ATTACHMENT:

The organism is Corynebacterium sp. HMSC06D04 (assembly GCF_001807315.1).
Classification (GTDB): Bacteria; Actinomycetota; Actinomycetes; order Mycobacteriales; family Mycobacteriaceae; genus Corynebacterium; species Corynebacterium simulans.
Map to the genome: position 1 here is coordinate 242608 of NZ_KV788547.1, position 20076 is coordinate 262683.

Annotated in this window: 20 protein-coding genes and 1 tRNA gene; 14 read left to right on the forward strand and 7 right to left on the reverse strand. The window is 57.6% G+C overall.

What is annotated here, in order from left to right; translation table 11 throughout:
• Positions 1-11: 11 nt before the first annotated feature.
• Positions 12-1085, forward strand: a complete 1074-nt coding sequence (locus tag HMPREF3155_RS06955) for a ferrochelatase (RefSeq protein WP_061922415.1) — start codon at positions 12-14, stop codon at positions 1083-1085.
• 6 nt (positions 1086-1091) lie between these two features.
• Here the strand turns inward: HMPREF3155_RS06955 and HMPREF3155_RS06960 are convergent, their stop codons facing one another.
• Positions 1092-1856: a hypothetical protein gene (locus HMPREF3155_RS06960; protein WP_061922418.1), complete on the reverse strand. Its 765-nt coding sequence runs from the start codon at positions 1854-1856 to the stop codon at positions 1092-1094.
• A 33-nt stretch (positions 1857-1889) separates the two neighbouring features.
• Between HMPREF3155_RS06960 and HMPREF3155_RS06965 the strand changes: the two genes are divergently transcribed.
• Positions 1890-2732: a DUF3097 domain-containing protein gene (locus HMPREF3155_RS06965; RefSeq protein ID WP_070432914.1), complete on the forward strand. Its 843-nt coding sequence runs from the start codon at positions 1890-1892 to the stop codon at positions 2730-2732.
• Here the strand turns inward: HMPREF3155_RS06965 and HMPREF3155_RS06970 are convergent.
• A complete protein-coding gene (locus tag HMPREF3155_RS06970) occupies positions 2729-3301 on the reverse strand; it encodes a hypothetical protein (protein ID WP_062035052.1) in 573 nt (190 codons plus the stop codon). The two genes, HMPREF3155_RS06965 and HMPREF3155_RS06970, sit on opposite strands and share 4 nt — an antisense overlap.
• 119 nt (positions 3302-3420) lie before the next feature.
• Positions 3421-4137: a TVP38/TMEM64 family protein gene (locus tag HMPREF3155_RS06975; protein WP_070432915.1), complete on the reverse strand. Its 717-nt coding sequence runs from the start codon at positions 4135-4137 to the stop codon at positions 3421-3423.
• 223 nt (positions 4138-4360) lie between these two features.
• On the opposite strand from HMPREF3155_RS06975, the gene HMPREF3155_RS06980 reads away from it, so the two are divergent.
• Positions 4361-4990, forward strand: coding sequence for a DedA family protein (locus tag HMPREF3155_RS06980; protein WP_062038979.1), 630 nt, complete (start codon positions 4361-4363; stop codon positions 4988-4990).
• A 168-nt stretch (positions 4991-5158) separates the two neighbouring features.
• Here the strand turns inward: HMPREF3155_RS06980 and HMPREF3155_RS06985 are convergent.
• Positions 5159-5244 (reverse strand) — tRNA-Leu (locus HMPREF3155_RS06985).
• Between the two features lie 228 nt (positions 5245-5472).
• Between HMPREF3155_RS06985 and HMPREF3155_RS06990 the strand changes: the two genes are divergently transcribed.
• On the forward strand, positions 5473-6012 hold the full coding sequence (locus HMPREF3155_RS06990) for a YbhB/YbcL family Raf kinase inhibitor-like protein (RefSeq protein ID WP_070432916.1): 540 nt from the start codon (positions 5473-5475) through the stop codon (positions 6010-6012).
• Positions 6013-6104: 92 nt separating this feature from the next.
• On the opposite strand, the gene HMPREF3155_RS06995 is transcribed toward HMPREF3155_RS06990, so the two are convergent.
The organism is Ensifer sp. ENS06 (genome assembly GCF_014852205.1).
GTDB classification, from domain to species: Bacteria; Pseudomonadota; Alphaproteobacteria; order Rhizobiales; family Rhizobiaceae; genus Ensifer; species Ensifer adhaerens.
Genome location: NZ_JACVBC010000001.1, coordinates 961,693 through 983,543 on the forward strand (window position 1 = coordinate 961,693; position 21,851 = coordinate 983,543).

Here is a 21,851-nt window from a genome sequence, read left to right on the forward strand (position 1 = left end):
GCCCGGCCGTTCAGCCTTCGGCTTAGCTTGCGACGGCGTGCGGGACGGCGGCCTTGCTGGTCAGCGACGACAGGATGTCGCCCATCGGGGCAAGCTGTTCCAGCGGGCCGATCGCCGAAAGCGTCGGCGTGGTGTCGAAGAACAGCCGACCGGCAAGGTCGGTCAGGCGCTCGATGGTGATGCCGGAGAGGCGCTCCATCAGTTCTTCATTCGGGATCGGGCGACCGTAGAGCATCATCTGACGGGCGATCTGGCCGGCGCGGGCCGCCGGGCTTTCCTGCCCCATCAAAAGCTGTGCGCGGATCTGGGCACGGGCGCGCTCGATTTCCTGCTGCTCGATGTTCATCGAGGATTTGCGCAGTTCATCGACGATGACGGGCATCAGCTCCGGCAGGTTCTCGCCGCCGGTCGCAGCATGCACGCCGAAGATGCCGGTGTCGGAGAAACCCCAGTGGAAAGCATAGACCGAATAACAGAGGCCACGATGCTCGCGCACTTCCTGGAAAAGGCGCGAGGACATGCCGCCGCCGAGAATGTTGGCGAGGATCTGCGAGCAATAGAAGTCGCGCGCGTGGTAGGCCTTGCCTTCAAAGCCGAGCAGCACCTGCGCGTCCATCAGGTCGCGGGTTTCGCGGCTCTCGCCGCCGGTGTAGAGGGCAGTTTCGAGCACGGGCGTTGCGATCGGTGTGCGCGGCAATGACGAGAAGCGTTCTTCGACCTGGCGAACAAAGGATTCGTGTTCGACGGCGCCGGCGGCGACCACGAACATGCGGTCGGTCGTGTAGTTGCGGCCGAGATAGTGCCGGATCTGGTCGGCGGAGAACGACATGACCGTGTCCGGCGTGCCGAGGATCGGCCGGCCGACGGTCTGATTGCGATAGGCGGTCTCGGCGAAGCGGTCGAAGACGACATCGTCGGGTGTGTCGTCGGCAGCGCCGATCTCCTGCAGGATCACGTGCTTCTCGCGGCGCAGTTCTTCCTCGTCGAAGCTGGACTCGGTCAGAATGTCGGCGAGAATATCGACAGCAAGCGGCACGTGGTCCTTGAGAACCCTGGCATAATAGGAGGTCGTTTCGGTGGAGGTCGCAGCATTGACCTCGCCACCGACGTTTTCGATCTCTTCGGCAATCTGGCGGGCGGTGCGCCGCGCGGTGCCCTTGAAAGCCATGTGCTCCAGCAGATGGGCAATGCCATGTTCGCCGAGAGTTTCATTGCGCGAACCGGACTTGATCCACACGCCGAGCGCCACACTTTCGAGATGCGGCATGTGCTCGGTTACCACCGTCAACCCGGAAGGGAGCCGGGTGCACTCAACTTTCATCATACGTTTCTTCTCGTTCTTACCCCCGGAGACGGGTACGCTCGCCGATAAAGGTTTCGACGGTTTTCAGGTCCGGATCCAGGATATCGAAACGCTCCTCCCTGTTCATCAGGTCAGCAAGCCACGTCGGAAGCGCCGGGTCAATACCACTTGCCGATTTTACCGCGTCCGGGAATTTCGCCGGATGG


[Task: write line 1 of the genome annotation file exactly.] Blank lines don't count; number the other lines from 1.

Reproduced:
The organism is Corynebacterium sp. HMSC06D04 (assembly GCF_001807315.1).